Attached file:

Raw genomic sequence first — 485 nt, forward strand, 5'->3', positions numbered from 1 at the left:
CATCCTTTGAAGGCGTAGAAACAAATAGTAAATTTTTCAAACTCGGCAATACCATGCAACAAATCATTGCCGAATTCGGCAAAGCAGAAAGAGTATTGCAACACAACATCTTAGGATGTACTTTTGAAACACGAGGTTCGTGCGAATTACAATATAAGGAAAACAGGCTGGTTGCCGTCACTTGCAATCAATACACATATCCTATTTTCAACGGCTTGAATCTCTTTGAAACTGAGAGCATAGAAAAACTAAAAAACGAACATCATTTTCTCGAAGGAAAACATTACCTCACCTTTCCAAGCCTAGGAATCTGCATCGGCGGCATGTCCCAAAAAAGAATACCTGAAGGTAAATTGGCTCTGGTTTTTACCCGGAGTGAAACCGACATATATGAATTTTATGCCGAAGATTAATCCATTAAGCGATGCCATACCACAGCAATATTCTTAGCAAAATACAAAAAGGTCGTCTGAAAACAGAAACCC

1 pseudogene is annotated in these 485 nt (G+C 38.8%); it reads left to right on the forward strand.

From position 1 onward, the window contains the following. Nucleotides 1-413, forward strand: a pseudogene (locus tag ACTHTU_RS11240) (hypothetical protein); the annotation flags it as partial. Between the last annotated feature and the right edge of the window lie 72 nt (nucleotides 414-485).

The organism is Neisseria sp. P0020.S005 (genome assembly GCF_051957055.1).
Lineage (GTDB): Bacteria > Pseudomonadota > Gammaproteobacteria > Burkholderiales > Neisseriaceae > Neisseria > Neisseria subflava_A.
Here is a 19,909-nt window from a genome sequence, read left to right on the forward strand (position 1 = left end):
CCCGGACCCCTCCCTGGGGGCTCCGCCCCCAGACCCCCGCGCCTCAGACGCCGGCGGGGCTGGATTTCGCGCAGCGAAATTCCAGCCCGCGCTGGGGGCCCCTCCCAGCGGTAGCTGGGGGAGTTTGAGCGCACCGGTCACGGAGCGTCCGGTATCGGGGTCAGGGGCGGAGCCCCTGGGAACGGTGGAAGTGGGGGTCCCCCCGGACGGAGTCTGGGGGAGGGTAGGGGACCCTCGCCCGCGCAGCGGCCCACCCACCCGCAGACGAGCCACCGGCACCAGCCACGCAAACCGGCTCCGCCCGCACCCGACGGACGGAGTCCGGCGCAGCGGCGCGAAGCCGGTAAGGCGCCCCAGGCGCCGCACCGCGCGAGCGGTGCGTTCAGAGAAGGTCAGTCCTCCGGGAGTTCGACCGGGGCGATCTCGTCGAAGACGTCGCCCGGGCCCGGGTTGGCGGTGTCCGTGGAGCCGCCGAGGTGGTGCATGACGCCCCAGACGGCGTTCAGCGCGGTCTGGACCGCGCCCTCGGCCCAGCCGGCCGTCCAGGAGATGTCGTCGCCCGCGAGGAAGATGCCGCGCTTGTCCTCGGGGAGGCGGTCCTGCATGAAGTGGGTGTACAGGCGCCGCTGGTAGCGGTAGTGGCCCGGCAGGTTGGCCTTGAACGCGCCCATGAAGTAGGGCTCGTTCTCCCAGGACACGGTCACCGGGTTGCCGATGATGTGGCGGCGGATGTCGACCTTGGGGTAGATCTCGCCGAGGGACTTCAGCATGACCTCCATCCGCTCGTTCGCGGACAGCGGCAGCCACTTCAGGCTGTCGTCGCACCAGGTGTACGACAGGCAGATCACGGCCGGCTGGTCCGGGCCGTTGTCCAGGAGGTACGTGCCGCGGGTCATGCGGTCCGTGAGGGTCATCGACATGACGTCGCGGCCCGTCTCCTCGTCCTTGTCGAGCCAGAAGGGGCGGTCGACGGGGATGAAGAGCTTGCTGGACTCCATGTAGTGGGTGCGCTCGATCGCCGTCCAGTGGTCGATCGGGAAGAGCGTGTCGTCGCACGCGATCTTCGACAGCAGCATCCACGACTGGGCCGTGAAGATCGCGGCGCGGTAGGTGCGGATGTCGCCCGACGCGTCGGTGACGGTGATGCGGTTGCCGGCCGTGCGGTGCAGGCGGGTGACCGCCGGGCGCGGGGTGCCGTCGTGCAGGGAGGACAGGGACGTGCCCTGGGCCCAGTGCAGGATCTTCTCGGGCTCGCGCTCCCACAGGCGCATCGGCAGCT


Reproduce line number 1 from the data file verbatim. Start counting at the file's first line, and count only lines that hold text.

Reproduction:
Raw genomic sequence first — 485 nt, forward strand, 5'->3', positions numbered from 1 at the left: